By Charlotte Seet
Singapore Airlines Strengthens Partnership With United Airlines
For the aviation industry in Singapore, the effects of the Covid-19 were certainly slightly devastatingly felt, even for well-awarded flag carrier Singapore Airlines and its sister low-cost subsidiary Scoot.
The lack of a domestic market, alongside the prolonged grounding of the majority of its fleet, had the aviation industry in Singapore crippled, with the various terminals of Changi International Airport feeling a lot more emptier than usual.
Recovery for the Singapore Airlines Group and its base hub have seemed a far-out possibility even in recent months despite the initial reopening of several international borders, as the quarantine requirements and additional hassles have seemed to turn passengers away.
As a result, the news of Vaccinated Travel Lane flights was greatly welcomed, with the exclusion of quarantine being seen as the main factor for the Singapore Airlines Group receiving massive loads of bookings for these specific flights.
Starting from mid-November, Singapore Airlines hub airport will be seeing more passenger traffic as the Vaccination Travel Lane flights commence, but it could also be seeing a lot more passengers from the U.S. soon. This follows the signing of a memorandum of understanding (MOU) between Singapore Airlines and United Airlines, agreeing to work on further deepening the connectivity between Singapore and the U.S.
As part of its strategy to not just build, but also to maintain partnerships with major airlines worldwide, the agreement is aimed at helping boost connectivity to and through Singapore, aiding well in recovery.
Through the agreement, both airlines — who are both members of Star Alliance — will be able to codeshare on each other’s services from Singapore and the U.S. The codeshare agreement would allow for passengers to benefit from either airline’s frequent flyer or corporate travel program, once again benefitting both airlines and passengers alike.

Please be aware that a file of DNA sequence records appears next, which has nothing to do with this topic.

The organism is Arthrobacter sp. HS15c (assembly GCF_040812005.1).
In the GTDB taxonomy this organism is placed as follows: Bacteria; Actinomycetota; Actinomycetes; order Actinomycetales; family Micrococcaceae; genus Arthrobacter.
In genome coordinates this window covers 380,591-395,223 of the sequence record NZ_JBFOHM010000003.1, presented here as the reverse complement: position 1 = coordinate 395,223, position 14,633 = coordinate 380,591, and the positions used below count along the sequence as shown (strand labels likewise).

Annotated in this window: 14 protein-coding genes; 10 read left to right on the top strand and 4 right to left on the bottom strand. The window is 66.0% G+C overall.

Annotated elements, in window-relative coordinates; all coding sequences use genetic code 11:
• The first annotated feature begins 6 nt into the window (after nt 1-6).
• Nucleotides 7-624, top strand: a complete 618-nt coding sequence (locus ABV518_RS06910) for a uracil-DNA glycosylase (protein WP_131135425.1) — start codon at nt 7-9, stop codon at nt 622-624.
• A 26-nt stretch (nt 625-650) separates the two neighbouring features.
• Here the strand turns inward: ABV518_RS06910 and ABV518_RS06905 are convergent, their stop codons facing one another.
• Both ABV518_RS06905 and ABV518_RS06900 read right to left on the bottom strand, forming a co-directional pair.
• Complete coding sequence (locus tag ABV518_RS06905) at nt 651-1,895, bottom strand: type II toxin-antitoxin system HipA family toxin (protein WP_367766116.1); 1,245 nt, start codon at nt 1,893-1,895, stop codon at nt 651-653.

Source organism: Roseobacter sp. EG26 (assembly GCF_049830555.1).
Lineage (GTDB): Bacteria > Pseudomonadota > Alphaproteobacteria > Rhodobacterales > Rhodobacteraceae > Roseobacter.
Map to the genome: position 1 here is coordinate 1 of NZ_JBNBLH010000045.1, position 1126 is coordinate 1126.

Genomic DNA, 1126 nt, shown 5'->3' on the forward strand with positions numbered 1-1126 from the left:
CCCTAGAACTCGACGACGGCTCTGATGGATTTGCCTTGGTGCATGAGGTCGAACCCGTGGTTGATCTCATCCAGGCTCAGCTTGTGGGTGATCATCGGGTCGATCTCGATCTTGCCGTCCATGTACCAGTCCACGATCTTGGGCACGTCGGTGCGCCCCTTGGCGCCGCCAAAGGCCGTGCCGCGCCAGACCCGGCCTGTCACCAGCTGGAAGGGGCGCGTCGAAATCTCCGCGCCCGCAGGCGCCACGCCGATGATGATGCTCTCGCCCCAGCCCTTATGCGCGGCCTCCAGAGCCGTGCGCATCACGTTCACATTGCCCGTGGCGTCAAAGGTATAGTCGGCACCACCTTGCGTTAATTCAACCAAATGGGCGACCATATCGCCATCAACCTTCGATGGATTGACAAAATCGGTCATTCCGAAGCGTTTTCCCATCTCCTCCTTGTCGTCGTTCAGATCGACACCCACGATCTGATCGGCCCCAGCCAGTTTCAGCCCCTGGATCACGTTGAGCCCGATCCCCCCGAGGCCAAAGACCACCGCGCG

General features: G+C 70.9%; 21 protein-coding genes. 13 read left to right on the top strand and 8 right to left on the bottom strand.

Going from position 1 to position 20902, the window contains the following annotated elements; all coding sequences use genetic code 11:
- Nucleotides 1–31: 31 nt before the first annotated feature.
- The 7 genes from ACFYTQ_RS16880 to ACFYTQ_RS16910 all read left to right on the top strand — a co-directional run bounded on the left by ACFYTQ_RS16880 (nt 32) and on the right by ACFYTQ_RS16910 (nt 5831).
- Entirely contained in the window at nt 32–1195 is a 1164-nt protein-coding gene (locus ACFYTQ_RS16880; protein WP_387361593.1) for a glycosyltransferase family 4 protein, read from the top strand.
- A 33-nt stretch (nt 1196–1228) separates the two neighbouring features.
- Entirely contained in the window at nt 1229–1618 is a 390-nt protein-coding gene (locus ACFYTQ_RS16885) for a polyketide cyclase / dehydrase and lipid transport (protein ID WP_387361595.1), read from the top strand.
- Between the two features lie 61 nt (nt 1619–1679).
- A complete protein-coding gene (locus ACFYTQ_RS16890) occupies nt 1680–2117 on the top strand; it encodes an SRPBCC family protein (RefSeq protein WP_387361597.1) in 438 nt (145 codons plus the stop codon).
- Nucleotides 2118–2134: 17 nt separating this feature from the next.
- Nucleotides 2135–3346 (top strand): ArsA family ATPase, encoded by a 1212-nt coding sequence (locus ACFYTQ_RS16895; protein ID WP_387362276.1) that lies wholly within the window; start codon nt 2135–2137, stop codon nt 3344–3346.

“This milestone signals the start of a deeper partnership between both airlines, which could offer enhanced options and benefits for customers in line with the applicable laws and regulations,” said Singapore Airlines in a statement.
Short-term, it goes without saying that the agreement could then allow for Singapore Airlines to add in more options to the U.S for the Vaccinated Travel Lane scheme in the future. And for the long-term possibilities, the two airlines say the agreement could help in lowering prices, and might even aid in the future addition of more flights between the two countries.
Currently, Singapore Airlines only has non-stop daily flight services to three destinations in the U.S.: Los Angeles, New York and San Francisco. As for United Airlines, the agreement would allow it to resume its non-stop San Francisco-Singapore flight service, which was unfortunately paused due to low demand and border restrictions.
Updated in September 2021, Singapore Airlines has a total of 34 codeshare partners, allowing it access to more than 200 more destinations through these partnerships. The national carrier also has three partnerships that are still pending regulatory approval, namely with ANA, Vistara and Malaysia Airlines.
Notably out of the 34, the most significant partnerships ties in Air New Zealand and Lufthansa, as the codesharing goes above and beyond to include cohesion in areas such as coordination of schedules and even revenue sharing, which would make one wonder, how far could the new agreement with United Airlines go besides just enhancing connectivity and the possibility of lower airfare prices.
And should the collaboration be deemed a success, there is also a possibility that it might be extended to Scoot at a later time, which would be a significant change for the low-cost carrier as it currently does not serve any U.S destinations.